Rockefeller Center Christmas
Nowadays, Thanksgiving is primarily about family (and eating). However, the holiday was originally about giving thanks for the bounty of food that was to help folks through the lean winter months. These kid-friendly ideas will help get your family back to Thanksgiving's roots.
Get ready for the tidal wave of Black Friday, Christmas and End of Year sales on big screen TVs and other consumer electronics.
I love this time of year. Besides hustling for the school bus in the morning and the magic of birthdays for two of my kids, autumn in the Northeast brings the gorgeous spectrum of turning leaves and the appeal of crisp fresh apples. But most exciting of all is the big thrill of things that go bump in the night: Halloween!
Stock car racing fans at Kansas Speedway on September 30 will receive an unusual message from one of the cars speeding around the track: America needs to compete in the "Race to Energy Independence."
In New Orleans’ leafy Uptown district, about a dozen blocks from Tulane University, there’s a hidden dog park on the banks of the Mississippi River. Hounds from all over the neighborhood lead their humans over the levee and into a small wood to cool off with a romp in the shallows. On a hot, damp Sunday this summer, I took a small film crew there to meet the actor Ryan Reynolds, who spent much of 2010 in New Orleans shooting Green Lantern for Warner Bros.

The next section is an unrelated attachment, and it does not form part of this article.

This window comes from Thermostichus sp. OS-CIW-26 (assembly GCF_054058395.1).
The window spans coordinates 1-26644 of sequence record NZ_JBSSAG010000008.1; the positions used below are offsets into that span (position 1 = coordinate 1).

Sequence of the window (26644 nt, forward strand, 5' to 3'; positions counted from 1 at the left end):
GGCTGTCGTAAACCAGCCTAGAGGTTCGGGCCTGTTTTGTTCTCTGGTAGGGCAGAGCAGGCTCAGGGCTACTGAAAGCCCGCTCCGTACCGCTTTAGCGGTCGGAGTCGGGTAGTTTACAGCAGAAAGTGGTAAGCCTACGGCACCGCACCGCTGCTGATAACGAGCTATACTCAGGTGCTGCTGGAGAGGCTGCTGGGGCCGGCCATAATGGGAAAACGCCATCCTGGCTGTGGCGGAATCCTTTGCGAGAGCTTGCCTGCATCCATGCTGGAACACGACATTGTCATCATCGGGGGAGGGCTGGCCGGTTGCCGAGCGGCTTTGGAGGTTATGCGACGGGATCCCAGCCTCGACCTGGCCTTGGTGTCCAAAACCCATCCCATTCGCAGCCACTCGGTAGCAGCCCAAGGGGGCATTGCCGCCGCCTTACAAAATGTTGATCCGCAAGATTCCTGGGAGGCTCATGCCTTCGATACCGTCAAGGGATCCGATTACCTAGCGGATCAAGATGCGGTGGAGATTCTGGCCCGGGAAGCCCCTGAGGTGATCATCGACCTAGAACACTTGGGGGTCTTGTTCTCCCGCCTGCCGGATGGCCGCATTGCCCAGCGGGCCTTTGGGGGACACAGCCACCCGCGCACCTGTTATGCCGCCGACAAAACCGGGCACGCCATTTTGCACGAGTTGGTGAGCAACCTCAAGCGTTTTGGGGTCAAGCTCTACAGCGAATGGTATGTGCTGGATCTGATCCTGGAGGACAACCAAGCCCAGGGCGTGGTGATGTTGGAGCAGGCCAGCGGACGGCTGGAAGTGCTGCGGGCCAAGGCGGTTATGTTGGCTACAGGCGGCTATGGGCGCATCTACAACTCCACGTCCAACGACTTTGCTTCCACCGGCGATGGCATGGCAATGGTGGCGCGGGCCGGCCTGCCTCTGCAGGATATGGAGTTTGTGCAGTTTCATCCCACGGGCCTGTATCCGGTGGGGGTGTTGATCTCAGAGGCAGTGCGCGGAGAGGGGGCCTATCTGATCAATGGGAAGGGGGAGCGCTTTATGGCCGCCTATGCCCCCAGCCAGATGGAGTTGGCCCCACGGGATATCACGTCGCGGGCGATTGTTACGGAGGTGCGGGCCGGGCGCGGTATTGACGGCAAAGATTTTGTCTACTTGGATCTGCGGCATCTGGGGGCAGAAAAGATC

Two days ago, four teams hailing from Australia, Switzerland, South Korea and Germany set out from Geneva to race around the globe in a mere eighty days. Unlike previous world races The Zero Race teams must undertake the thirty-thousand kilometer trip using electric, emission-free vehicles.
It is a film about destruction and crisis, but it is also a film about everyday people and the work they are doing to save the planet.
When we see a TV character sip on a Coke can or pull a Motorola phone out of his pocket, we're watching something called "product placement." The TV stations have sold screen-space to product manufacturers in hopes that we, the watchers, will notice the products in close connection with characters we admire and run out and buy things from Coke and Motorola.
"Behavior placement," however, is a little more subtle. It's the practice of infusing on-screen stories with actions that audiences might notice and consider and eventually adopt.